Twitter Profilephoto © 2009 Rosaura Ochoa | more info (via: Wylio)I first was introduced to using Twitter during the 23 Things on a Stick and More Things on a Stick programs sponsored by the Minnesota’s Multitypes Libraries.  Much like the Teacher Challenge, these programs encouraged people to try out the growing technologies and explore how they related to our work as librarians.  By participating, I grew to “know” some of the other participants, at least virtually, and I began to develop my own Personal Learning Network, also known as PLN.

As Wikipedia (that font of all shared knowledge) defines it, Personal Learning Networks “consist of the people a learner interacts with and derives knowledge from in a Personal Learning Environment.” In them, “learners create connections and develop a network that contributes to their professional development and knowledge.”  Twitter is an excellent platform for cultivating and growing one’s PLN.

Twitter is regularly ridiculed in the mainstream media, in part because it has become a fad among celebrities and celebrity-wanna-bes.  It is true; one can subscribe to some relatively silly, purely fun feeds.  I personally receive one from a local ice cream parlor that tweets when they put out one of their rarer flavors. (More interesting in summer than right now, I grant you.)  But Twitter’s potential for PLN help is amazing.  How, you ask?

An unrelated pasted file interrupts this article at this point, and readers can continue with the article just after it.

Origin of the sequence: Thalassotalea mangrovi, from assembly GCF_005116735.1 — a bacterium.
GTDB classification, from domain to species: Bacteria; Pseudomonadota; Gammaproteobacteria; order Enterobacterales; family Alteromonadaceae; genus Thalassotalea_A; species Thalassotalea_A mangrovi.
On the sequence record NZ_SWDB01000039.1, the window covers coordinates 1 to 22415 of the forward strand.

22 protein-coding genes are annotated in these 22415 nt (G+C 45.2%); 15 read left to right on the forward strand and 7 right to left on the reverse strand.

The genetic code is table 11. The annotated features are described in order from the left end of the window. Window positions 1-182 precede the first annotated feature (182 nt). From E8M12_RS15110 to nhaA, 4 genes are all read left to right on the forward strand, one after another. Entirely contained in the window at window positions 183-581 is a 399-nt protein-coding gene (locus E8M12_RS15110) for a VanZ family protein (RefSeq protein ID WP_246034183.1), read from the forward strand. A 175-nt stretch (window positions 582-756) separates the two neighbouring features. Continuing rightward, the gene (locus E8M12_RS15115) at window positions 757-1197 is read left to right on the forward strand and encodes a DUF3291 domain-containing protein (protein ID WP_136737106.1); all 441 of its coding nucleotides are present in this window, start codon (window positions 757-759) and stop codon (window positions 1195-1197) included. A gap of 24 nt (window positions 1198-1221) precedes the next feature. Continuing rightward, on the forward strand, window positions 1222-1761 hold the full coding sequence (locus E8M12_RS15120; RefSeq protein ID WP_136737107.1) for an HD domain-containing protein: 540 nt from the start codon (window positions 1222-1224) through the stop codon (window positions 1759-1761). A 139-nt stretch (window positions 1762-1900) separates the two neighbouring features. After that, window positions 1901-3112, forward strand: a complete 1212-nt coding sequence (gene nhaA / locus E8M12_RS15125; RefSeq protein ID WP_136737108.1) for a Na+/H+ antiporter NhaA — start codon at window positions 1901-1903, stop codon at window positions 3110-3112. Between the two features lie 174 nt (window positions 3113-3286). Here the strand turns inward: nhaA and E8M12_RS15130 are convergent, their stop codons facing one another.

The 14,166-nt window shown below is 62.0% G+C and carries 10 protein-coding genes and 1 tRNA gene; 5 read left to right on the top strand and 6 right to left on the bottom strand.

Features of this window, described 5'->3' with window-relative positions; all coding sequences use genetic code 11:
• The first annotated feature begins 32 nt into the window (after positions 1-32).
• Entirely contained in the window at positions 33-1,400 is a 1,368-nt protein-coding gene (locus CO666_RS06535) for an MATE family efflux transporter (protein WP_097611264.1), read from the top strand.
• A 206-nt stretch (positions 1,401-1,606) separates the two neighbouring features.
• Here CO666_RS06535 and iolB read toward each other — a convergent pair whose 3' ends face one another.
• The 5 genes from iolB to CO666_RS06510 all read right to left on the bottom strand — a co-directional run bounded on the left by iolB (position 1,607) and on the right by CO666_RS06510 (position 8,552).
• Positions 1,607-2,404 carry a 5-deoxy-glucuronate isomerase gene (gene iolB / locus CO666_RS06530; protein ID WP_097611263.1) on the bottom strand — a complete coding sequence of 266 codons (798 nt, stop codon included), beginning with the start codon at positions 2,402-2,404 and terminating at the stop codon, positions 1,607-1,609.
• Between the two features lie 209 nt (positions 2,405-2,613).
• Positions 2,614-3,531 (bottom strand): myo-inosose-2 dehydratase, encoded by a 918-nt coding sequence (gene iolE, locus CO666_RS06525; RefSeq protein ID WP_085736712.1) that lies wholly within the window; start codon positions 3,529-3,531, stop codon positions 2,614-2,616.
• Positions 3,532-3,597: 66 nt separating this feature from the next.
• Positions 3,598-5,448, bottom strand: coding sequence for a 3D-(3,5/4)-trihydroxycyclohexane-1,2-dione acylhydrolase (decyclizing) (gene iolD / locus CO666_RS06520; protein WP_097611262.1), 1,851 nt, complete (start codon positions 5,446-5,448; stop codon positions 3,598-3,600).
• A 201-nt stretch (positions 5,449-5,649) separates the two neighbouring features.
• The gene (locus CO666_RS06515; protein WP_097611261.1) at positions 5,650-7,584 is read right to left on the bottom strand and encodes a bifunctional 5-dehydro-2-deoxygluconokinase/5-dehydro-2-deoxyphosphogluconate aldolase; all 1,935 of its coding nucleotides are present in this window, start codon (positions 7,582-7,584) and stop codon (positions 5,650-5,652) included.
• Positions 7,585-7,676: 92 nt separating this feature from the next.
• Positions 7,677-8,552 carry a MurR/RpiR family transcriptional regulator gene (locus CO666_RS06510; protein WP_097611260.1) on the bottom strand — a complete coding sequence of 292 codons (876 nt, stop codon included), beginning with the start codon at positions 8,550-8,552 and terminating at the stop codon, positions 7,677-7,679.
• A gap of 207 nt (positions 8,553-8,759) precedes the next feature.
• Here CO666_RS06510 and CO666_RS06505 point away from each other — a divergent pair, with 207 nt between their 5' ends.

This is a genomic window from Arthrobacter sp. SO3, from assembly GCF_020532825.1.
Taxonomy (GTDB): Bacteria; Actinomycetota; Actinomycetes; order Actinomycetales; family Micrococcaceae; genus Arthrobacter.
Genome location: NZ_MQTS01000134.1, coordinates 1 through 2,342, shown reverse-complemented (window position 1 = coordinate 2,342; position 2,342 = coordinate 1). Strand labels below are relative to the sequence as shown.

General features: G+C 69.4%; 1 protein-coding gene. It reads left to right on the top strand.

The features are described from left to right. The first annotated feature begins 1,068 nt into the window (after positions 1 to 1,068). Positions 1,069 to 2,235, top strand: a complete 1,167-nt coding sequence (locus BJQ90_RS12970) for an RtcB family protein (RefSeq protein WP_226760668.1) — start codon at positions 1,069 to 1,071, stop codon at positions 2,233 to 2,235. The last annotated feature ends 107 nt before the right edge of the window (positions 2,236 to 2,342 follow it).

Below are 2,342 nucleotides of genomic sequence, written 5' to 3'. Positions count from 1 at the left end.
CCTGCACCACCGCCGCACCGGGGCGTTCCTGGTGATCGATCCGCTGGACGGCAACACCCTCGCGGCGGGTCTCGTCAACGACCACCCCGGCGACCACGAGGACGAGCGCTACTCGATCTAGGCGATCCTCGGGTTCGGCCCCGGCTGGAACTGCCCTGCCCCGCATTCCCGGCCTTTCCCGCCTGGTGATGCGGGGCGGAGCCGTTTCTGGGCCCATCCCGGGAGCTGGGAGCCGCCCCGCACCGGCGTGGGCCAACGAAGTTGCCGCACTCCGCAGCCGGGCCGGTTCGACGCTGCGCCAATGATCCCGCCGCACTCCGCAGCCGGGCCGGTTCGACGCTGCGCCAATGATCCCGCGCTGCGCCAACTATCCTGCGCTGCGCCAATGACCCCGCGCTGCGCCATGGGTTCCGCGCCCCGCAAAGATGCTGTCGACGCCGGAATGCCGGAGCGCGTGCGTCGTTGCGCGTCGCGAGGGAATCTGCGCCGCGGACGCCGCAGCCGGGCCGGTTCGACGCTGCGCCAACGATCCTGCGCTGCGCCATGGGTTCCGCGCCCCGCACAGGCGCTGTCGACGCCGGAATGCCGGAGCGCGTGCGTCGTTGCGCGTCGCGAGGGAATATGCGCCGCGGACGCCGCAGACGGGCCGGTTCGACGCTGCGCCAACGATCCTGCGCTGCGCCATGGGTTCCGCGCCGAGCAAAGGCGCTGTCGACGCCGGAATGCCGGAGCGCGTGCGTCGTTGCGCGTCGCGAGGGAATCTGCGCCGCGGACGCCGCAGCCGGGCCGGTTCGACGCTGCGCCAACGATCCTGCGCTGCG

1. Twitter as a back channel—When I was doing PBWorks Camp, we were often participating in live webinars.  Participants would also have open Twitter to comment on the webinar and to discuss it afterwards.
  2. Twitter as community building—Participants in programs such as the ones I listed above and in the Teacher Challenge can interact more quickly and directly as a result of following each other in Twitter.  And for those of us who have few or no colleagues in the same field in the building we work in, Twitter’s impact can be huge.  Suddenly we can bounce ideas off of people all over the world!
  3. Twitter as a resource—I have seen teachers and presenters use Twitter to show the power of PLNs.  One of my favorites occurred when a teacher in one part of the world asked her PLN to tweet back with their time, weather, and location, to help pique her students’ interest in geography.  The ability to get some instant help is amazing.
  4. Twitter as self-promotion—Okay, I know I made fun of how celebrities do it, but Twitter enables us to broadcast to the world that we have written a new post on our blogs.  And if our followers retweet our posts, we build our readership and increase the scope of the conversation.
  5. Twitter as sharing—I love to find and share newly discovered resources on Twitter.  It works just like walking down the hall at school to share with a friend that neat thing I just learned.  Only here the hall is virtual, and my friend can be anywhere in the world.

I have built lists of librarians, of fellow teachers, of friends.  I have learned to use hash tags for children’s literature (#kidlit), for libraries (#library), for the Teacher Challenge (#ksyb).  If you go to a conference or take part in any sort of seminar, a hash tag is sure to follow.  It’s a great way to communicate with your colleagues.

Overall, Twitter is a fabulous resource.  While its characters may be numbered, the potential value to our practice is incalculable.  Please join me as part of my PLN.  I am LibraryLady90, and I would love to explore the practice of education with you.